I also have to say that it was the first time I really saw James Stewart as a good dramatic actor. He's always kind of struck me as kind of an overgrown kid, with those lanky limbs and that boyish face, and I usually associate him with lighter comedic roles, such as Macauley 'Mike' Connor in The Philadelphia Story. He starts out a typical good guy in this film, too, but by the time George Bailey hits rock bottom, when he's sitting in Martini's getting drunk and praying for a miracle, I absolutely believe Stewart as a man with no visible way out.
While I don't think It's A Wonderful Life will ever be my favorite movie, my dad can look forward to a much less-protested viewing this Christmas. Seeing it as a movie instead of an obligatory family tradition was certainly an interesting experience. It also makes me wonder what other movies might go unappreciated just because they're so omnipresent. Have you ever come across a film you've already seen twenty million times, only to really see it on viewing twenty million and one?
Now that National Novel-Writing Month is over, I'm hopefully going to be focusing on this blog a lot more. To celebrate my sixth victorious year in a row, I'm going to do something a bit different -- like discussing a movie that was filmed during my own lifetime. Quelle horreur!
The movie in question is actually a French trilogy from the 1990's, which I had the opportunity to watch over the last three Tuesdays in November thanks to Rowan's International Center. Directed by Kryzystof Kieślowski, each film in Trois Couleurs ("Three Colors") represents a color of the French flag and an ideal of the French revolution -- Bleu for liberté, Blanc/Bialy for égalité, and Rouge for fraternité. Each movie's IMDb page bills the films as a trilogy about French society, but I found them to be more portraits of individuals who could conceivably represent anyone from anywhere under the right (or horribly wrong) circumstances.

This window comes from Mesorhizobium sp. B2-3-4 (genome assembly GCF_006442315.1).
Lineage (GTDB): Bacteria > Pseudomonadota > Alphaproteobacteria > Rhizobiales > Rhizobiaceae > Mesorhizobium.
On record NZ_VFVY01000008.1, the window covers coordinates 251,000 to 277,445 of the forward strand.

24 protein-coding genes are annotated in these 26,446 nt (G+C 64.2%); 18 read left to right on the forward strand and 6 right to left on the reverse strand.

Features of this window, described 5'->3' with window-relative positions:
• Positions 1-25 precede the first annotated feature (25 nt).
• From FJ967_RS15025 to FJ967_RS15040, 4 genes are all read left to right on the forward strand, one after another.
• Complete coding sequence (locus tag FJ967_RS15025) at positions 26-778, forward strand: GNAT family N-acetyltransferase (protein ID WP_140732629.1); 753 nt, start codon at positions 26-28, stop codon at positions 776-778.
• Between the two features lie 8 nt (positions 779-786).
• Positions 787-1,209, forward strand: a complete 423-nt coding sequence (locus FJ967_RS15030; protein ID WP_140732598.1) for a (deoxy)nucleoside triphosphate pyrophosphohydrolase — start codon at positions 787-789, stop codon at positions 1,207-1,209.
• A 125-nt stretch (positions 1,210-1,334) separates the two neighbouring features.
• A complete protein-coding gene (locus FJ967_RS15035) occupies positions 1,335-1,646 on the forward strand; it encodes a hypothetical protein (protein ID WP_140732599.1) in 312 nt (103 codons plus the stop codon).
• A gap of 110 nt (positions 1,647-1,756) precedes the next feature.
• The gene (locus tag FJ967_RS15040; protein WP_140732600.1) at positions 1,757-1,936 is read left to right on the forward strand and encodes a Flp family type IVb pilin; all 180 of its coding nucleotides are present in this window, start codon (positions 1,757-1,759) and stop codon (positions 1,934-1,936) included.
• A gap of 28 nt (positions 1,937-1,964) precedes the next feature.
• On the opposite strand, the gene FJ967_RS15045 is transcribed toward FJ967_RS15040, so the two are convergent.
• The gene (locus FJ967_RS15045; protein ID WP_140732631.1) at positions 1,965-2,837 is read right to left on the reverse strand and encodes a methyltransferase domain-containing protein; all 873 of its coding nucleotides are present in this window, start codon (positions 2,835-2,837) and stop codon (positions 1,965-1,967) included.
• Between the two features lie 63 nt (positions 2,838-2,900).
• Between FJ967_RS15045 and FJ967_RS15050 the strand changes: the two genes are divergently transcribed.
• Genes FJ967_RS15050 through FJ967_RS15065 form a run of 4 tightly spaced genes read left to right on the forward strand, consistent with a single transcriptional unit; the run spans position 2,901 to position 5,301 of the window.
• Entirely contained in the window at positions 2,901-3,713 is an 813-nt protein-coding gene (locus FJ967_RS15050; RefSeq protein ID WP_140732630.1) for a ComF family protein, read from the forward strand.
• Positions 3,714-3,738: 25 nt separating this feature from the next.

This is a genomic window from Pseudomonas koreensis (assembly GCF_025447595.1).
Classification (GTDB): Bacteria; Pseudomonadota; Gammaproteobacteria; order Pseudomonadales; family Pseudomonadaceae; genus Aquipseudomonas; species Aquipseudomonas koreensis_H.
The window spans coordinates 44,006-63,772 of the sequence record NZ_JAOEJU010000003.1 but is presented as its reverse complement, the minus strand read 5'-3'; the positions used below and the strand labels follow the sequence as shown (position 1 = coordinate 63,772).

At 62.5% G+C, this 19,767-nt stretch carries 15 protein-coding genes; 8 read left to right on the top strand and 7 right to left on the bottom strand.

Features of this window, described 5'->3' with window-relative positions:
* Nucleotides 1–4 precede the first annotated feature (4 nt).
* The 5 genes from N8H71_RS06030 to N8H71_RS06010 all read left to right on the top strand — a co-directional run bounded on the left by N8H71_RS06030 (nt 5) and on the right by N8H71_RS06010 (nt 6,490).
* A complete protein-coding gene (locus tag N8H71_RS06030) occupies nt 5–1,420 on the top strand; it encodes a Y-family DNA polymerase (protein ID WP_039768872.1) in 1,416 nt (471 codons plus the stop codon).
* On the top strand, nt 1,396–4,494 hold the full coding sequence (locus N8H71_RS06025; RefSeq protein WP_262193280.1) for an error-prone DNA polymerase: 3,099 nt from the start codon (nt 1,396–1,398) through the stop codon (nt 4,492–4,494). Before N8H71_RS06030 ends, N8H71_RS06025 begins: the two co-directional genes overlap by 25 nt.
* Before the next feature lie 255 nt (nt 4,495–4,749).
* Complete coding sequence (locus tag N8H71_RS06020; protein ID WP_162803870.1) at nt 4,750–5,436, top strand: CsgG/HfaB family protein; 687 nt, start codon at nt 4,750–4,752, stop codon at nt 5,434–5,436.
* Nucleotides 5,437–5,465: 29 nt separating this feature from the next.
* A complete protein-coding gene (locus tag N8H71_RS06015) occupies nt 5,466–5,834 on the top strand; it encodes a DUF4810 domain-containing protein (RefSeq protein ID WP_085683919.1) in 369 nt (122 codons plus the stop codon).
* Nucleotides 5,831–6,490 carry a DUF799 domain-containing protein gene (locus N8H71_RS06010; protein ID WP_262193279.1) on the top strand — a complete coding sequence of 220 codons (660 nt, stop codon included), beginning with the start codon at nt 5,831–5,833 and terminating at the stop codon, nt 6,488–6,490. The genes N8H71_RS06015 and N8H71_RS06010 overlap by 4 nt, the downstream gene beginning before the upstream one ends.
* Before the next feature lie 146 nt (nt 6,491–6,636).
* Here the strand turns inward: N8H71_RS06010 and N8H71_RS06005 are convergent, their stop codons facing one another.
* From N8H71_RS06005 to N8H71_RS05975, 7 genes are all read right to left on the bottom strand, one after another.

Bleu, the first film and my favorite of the three, is about a woman who essentially attempts to stop living after losing her husband and daughter in a car crash. Life, however, finds her anyway as she is drawn into forging new connections with her late husband's colleague, her new neighbor, and even her husband's mistress. It's followed by Blanc, which tells the story of a man who returns to his native Poland after his wife humiliates and divorces him due to his impotence. He establishes a friendship with a suicidal family man, and carries out an elaborate scheme of revenge against his ex-wife. The final film, Rouge, details the unlikely connection between a model and a reclusive retired judge, whom she discovers eavesdropping on his neighbors.
The trilogy is in French, except for Blanc which is largely in Polish, but much of the story is told through actions, emotions, and visual symbols rather than words. Each movie's title color figures heavily into the composition of each scene. These movies would not fall into the category of light entertainment; they are frenzied and thought-provoking, with abrupt endings that require a minute or two to digest. The subtle ways in which the three films are connected suggest something about the universality of life, even as each character seems completely isolated. The films function both on their own and as a whole; if you have the chance to see one or all of them, don't pass it up.
Raquelle posted a list of some of the strangest search terms that people used to find her most excellent blog, and it was so amusing I just had to go and check my own stats. I haven't been around for very long, so this is going to be a short list, but hopefully... well, at the very least it'll be an interesting one.
movies about college professors "1990 2008" Well, I did start this blog for a college class, under the direction of a professor. It's conceivable that I'll also write about a movie about college professors at some point, although this person's time period is somewhat later than my usual cuppa tea.